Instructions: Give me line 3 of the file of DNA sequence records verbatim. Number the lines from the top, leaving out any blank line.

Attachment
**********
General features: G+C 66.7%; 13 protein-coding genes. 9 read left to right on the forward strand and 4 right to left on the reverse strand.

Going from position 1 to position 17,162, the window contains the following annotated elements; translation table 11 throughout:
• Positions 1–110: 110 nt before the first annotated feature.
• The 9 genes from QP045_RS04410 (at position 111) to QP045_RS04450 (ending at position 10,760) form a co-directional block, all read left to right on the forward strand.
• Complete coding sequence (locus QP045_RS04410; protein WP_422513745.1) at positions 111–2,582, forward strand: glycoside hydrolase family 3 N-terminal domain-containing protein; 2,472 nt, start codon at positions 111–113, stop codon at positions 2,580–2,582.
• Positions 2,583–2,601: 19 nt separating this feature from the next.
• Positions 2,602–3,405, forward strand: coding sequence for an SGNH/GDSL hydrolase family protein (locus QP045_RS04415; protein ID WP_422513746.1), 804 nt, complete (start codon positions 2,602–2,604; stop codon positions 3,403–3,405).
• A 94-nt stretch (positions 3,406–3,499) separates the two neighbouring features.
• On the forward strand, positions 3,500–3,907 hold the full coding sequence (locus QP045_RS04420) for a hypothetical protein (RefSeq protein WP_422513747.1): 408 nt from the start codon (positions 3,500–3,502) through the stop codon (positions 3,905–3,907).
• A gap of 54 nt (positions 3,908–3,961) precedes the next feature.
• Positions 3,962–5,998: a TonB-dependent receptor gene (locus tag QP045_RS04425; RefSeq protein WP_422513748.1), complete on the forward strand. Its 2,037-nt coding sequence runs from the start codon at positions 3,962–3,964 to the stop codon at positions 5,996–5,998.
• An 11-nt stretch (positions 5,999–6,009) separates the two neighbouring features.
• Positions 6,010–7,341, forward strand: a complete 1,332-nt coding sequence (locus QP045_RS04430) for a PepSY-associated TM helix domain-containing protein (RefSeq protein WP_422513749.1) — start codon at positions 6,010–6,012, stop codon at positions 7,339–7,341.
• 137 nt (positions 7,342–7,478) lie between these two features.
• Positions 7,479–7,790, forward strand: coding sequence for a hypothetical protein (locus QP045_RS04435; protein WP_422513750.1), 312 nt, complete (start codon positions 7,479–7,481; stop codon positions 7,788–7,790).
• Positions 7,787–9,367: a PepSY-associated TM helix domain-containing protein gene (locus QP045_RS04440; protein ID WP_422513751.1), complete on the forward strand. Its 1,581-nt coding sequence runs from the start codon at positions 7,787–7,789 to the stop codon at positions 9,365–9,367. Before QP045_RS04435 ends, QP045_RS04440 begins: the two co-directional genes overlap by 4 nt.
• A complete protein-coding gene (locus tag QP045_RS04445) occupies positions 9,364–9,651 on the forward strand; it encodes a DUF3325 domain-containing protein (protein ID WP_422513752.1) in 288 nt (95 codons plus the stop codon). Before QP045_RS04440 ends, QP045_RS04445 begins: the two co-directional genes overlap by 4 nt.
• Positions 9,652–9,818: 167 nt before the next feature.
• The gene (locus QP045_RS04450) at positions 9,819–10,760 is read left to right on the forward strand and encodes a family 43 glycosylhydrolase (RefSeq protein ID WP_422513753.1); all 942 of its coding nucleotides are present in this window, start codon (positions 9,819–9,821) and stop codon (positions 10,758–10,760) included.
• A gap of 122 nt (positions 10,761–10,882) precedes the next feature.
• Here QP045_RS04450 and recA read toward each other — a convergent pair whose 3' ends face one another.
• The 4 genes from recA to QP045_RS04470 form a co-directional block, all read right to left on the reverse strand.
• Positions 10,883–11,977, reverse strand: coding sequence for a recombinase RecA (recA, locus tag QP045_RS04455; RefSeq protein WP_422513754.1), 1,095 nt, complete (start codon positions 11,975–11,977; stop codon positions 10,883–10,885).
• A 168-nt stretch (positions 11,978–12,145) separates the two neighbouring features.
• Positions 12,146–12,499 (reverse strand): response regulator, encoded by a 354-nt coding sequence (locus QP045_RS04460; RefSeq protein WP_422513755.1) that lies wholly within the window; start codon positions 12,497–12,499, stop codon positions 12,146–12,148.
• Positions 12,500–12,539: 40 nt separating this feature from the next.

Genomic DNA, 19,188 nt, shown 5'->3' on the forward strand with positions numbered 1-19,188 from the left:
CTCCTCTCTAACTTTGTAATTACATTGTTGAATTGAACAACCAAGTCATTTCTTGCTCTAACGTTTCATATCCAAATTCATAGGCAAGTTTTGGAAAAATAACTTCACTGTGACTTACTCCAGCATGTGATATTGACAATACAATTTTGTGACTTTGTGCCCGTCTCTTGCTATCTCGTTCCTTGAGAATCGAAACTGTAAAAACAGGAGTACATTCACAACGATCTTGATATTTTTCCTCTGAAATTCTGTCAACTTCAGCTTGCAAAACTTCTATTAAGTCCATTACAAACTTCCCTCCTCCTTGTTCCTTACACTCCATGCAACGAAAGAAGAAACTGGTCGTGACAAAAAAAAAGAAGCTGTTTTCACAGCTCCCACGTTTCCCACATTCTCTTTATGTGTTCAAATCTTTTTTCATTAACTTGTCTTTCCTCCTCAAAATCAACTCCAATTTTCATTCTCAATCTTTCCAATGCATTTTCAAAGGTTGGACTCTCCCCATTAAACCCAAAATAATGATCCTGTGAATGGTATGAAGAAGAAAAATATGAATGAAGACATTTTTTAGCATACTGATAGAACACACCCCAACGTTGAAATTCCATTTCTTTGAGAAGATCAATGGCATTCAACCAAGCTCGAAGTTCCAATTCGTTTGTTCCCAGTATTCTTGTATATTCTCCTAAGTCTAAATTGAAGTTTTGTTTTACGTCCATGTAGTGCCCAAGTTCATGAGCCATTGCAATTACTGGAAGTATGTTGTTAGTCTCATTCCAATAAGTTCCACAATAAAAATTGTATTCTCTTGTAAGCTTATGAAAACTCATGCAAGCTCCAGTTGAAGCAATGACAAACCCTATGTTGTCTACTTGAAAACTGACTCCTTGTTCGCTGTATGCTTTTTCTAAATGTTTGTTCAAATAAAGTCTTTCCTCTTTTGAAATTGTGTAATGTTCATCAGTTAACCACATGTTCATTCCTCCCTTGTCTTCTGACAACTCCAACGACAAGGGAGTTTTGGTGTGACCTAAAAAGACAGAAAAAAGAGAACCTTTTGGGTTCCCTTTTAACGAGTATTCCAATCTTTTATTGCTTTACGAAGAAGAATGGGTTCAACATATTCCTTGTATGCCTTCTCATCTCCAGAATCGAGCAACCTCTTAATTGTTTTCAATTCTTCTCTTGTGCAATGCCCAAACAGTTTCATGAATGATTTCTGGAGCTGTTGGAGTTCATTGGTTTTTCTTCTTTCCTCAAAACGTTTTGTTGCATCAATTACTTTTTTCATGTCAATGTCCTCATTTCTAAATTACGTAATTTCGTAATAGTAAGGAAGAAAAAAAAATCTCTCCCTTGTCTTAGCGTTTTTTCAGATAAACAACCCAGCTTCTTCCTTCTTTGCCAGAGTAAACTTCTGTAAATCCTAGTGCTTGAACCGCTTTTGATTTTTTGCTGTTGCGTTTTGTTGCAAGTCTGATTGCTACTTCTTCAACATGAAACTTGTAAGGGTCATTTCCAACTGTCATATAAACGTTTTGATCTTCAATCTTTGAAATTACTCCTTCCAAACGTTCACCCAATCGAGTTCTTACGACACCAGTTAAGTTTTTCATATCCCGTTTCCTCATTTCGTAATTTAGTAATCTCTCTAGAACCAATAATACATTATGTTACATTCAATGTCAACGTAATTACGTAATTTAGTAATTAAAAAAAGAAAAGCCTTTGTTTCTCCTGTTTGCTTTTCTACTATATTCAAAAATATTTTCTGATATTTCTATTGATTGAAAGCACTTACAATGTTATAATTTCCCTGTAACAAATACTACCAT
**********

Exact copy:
• Positions 1–110: 110 nt before the first annotated feature.